Three Delaware churches hit by arsons in one day

Church fire

Pastor Wilbert Moorer is shown at his church, Healing Hands Christian Church at 546 Berrytown Road in Felton, on Tuesday, one of three that burned down in suspected arsons.(Photo: JASON MINTO/THE NEWS JOURNAL)

(SOURCE)  Arsonists set fire to three churches near Felton early Tuesday morning – completely destroying one – during a four-hour period that rocked the quiet, close-knit Kent County community.

Authorities said the fires are likely connected and occurred within a short distance of each other. Healing Hands Christian Church was burned to the ground. Two other churches suffered interior damage.

Jane Paskey, co-owner of Paskey’s Owl’s Nest, a package store and small bar, said the fires rocked her and Felton, a town where she said everyone knows and looks out for each other.

“It’s sad because when you’re having a hard time, churches are where you go when you want to find your strength,” she said. “It’s shocking that anyone would actually target something that actually gives back.”

By Tuesday afternoon, yellow police tape cordoned off the charred remains of Healing Hands church, nestled in a rural area outside of the Felton town line in southern Kent County. The smell of smoke and burnt wood was still in the air, and knotted, gnarled and blackened metal folding chairs were strewn on the ground.

Seeing that wreckage Tuesday morning was heartbreaking, Pastor Wilber Moorer said.

“When I looked, oh boy it was sad,” he said. “I wanted to cry.”

Whoever is responsible for the fire, they’re forgiven, he said.

“They can burn my building,” Moorer said. “I just feel bad for them.”

He said the whole incident reminded him of Job.

“The Lord gave, and the Lord hath taken away; blessed be the name of the Lord,” Moorer said, recounting a biblical verse.

For his part, Moorer said the destruction of his church will not defeat him. He will rebuild and be even stronger than before, he added. Officials estimated about $75,000 in damage.

“[There were] a lot of things in the church. We lost those things,” he said. “We’re still here, and I told the devil, ‘Well, devil, you knocked me down, but the fight is not over because I’ll get up.’

Moorer – who said he started Healing Hands after God came to him in a dream 12 years ago – believes his church was targeted. There have been multiple problems since it was established, he said.

The church, which has a diverse congregation, has been subject to racially tinged vandalism in the past. Two juveniles were arrested in March 2004 for spray-painting slurs on the church. In a separate incident in 2006, vandals spray-painted swastikas and racial slurs in the church.

At one point, the vandalism was so bad that the state had to repave the blacktop and the congregation had to repaint the entire church and building, Moorer said. He added that he decided not to press charges against those arrested.

“I’m not saying that’s 100 percent, but still, I really believe that’s what is going on,” Moorer said. “I don’t care how much we try to cover it up … there’s still a lot of racism going on, on both sides.”

Investigators are trying to develop a motive, said Assistant State Fire Marshal Michael Chionchio. But at this point, authorities have nothing to indicate that the fires were racially motivated, he said.

Nancy Baron-Baer, regional director of the Anti-Defamation League in Philadelphia, said there’s no logical reason for people to damage churches. It’s heartbreaking when there is any kind of destruction to a religious institution, and such acts are a blow to the community, she said.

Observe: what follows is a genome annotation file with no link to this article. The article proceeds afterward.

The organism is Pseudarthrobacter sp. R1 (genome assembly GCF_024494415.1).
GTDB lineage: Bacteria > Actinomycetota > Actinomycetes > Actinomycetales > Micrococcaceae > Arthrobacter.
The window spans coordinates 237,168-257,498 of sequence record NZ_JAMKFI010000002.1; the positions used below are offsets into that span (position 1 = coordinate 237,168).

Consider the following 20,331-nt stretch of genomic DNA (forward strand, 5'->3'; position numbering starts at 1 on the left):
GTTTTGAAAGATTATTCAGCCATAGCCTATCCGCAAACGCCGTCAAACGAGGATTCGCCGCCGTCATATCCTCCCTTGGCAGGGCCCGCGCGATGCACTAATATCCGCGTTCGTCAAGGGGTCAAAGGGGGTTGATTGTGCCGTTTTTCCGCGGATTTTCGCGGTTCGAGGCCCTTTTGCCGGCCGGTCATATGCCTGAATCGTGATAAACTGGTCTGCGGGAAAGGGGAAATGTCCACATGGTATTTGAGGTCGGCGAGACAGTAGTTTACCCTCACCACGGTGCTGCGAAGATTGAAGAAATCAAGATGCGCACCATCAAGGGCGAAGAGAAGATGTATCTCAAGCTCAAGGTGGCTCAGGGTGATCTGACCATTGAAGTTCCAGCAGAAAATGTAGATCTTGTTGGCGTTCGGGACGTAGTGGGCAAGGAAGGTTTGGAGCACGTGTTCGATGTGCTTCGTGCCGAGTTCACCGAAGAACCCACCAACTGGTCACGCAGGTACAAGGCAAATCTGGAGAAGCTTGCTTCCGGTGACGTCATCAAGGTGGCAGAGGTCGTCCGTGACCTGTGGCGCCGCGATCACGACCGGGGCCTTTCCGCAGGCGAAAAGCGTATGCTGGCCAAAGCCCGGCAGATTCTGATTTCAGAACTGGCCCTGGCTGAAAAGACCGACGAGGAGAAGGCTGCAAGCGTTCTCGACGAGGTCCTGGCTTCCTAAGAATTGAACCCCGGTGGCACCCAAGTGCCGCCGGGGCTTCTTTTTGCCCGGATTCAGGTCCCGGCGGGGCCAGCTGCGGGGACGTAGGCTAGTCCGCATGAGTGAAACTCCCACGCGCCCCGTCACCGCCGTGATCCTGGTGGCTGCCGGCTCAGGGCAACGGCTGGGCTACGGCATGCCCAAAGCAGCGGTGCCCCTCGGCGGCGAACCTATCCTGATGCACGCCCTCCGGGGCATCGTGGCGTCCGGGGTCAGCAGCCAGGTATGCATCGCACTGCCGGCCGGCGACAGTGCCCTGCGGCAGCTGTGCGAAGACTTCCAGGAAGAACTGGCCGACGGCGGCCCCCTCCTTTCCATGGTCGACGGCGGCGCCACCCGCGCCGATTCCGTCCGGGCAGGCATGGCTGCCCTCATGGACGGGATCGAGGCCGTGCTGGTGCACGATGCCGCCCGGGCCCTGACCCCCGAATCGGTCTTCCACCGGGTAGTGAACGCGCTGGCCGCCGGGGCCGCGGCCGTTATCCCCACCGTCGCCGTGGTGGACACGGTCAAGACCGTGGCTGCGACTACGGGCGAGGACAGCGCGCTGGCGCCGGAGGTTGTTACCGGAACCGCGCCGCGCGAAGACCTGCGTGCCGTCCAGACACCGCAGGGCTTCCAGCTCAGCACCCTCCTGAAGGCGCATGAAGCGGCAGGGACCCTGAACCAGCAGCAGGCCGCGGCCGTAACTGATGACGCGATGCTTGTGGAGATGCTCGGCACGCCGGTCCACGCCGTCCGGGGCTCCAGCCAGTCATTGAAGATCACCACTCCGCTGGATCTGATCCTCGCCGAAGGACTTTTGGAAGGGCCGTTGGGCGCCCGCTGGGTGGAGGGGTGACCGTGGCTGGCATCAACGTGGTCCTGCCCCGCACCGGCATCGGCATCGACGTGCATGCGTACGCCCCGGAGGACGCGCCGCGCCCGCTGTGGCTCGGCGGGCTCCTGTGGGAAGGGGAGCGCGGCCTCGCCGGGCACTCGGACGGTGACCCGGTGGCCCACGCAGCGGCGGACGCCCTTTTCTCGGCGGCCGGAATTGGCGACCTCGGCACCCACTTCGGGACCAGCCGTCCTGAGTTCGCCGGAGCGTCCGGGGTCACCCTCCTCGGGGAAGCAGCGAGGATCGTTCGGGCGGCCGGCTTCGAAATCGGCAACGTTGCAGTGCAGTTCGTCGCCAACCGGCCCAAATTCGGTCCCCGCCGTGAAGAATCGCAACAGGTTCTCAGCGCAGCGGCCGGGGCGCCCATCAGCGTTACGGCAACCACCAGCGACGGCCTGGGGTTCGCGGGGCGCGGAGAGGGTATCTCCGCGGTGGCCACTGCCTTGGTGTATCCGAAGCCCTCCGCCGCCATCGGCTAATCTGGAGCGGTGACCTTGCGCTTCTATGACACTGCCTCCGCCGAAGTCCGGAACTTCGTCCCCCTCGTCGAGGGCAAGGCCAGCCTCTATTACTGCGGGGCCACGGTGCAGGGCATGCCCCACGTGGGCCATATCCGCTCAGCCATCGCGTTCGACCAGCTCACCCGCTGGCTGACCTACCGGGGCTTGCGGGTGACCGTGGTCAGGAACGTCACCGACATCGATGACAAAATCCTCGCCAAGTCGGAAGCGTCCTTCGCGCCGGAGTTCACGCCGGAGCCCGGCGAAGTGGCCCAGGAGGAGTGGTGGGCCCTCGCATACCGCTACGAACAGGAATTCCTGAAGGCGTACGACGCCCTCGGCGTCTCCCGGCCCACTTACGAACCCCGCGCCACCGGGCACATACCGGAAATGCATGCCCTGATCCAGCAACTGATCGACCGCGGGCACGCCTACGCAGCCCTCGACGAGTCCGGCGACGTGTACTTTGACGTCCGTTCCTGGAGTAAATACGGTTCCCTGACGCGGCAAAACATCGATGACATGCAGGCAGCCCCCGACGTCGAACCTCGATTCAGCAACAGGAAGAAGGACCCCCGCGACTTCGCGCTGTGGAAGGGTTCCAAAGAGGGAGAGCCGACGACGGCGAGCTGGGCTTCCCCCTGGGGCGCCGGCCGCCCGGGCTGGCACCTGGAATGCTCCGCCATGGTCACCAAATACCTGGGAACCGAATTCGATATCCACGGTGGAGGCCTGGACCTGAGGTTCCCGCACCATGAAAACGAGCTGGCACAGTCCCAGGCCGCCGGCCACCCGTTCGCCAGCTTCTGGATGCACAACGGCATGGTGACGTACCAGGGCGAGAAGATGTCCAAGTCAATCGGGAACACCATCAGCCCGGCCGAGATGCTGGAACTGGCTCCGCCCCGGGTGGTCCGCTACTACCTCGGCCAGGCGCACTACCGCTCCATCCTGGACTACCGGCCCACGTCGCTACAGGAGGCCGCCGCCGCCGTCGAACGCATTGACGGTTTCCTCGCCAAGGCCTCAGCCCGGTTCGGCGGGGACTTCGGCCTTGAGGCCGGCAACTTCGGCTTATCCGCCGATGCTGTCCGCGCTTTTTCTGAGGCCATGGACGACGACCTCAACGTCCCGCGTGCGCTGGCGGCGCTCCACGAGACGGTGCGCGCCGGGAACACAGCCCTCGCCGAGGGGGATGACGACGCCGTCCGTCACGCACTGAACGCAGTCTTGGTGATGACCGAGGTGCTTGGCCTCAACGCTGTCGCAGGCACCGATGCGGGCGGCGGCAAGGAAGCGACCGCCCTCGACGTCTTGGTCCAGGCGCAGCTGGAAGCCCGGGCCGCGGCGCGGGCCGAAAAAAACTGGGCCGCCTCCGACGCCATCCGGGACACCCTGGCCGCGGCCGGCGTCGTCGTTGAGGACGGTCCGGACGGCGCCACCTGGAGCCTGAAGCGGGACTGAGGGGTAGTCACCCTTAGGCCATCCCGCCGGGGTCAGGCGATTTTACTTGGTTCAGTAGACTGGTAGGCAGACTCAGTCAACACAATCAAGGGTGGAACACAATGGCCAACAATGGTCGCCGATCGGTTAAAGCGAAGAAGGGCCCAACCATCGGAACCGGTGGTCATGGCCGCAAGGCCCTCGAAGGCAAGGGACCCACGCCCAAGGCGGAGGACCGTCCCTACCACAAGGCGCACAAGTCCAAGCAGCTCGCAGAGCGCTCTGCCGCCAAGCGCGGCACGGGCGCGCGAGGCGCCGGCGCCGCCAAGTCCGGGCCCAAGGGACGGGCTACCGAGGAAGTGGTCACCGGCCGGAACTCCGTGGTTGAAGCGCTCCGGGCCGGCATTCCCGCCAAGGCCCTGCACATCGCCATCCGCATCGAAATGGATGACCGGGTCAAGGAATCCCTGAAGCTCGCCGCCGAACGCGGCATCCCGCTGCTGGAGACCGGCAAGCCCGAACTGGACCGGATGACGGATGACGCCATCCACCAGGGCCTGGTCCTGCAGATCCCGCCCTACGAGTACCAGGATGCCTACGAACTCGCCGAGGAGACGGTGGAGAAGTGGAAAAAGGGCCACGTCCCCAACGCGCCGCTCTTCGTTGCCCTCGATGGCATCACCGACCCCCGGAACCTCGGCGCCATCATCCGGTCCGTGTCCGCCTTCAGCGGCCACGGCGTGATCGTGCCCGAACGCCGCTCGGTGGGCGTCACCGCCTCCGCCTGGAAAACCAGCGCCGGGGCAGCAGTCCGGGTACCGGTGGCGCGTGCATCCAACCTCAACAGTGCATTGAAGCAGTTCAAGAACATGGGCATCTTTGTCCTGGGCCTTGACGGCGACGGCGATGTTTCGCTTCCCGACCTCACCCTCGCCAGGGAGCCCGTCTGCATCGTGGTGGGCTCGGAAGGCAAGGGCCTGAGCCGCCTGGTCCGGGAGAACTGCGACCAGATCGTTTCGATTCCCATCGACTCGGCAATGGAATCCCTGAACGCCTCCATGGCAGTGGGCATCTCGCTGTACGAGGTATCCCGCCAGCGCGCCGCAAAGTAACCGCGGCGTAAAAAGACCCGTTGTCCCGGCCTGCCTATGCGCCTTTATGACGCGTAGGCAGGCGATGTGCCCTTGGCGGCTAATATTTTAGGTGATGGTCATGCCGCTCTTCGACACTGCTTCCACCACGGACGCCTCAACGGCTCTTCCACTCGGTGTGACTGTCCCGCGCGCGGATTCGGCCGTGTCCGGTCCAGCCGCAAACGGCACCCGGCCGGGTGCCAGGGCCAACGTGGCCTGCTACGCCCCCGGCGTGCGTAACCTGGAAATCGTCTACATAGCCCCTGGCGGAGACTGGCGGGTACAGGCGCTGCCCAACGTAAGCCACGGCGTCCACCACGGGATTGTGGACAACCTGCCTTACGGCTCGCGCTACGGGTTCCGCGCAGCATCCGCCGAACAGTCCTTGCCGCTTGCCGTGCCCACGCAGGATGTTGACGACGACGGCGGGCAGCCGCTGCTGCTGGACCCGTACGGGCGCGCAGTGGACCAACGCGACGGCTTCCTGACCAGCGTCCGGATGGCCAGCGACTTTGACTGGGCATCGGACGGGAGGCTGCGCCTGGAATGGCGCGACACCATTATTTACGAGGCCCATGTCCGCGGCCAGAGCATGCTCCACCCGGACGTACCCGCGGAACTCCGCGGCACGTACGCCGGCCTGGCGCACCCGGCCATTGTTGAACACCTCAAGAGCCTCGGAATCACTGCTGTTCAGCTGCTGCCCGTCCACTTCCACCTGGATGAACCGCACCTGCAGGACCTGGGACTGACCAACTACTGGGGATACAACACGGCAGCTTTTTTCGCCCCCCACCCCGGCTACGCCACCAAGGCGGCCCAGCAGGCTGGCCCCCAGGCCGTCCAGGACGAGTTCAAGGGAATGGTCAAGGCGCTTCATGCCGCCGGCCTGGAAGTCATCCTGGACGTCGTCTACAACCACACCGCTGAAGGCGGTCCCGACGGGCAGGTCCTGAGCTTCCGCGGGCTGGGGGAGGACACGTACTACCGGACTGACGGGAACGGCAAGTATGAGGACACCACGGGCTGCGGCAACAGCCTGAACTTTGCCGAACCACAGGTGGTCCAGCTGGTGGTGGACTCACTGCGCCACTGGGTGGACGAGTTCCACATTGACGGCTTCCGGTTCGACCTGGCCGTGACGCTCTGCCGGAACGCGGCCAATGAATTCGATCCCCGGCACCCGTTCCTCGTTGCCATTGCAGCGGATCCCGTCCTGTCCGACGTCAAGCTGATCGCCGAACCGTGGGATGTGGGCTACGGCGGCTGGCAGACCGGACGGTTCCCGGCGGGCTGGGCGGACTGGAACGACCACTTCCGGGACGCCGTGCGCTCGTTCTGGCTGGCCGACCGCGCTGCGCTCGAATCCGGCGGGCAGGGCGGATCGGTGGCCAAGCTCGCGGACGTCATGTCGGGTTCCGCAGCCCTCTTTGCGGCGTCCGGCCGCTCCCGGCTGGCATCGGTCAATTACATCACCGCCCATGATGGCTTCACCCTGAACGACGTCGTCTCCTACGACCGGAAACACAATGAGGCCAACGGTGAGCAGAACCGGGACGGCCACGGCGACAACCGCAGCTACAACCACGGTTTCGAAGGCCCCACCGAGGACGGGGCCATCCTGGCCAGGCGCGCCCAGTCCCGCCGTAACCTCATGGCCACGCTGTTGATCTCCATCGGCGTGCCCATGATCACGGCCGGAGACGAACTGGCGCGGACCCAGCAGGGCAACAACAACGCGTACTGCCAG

For three fires to happen is a triple blow, she said.

“I think a house of worship in our society stands for freedom, for something sacred, and if someone wants to make a statement … they know that that statement will come across stronger and more powerful, and certainly more hurtful, than perhaps the burning of a local shop,” Baron-Baer said.

The first fire – at Healing Hands – was called in just before 2 a.m. The church is 2 miles west of U.S. 13, along Berrytown Road.

A second fire – at the Manship Chapel about 4 miles away – was reported shortly after. The third fire – at the Laws Mennonite Church, 5 miles east of U.S.13 – was called in around 5:30 a.m. on reports of smoke coming from the building.

Each church was forcibly entered into, and there were “common denominators” that linked the three blazes, Chionchio said. No one was injured.

“It’s a rare occurrence,” he said of three fires at three churches in one night and in the same area. “Obviously, it’s something that we’ve made a high priority, and we’ll work on it and try to solve it.”

The Manship Chapel sustained about $1,000 in damage. A fire alarm system inside prevented a further spread of flames, Chionchio said. The Laws Mennonite Church sustained about $10,000 in smoke, water and heat damage inside, he said.

Officers from the state police and federal agents from the Bureau of Alcohol, Tobacco, Firearms and Explosives are assisting the state’s investigation. Anyone with information is asked to contact Crime Stoppers at (800) TIP-3333.

2 thoughts on “Three Delaware churches hit by arsons in one day

  1. Is anything sacred anymore? Sad state of affairs when even a sanctuary is destroyed (in our own country). Thank goodness no one was inside.
    Just another reason to have God in your heart and not just inside a building. People can gather anywhere. Good Lord states that where there is two people gathered in His name He is there as well.
    Holy Father heal thy people. Come quickly, Lord. Amen.

  2. Satanic attacks against God’s people! Anti-Christ on the rise, evil and wickedness spreading through America like a wild fire.
    God Bless!

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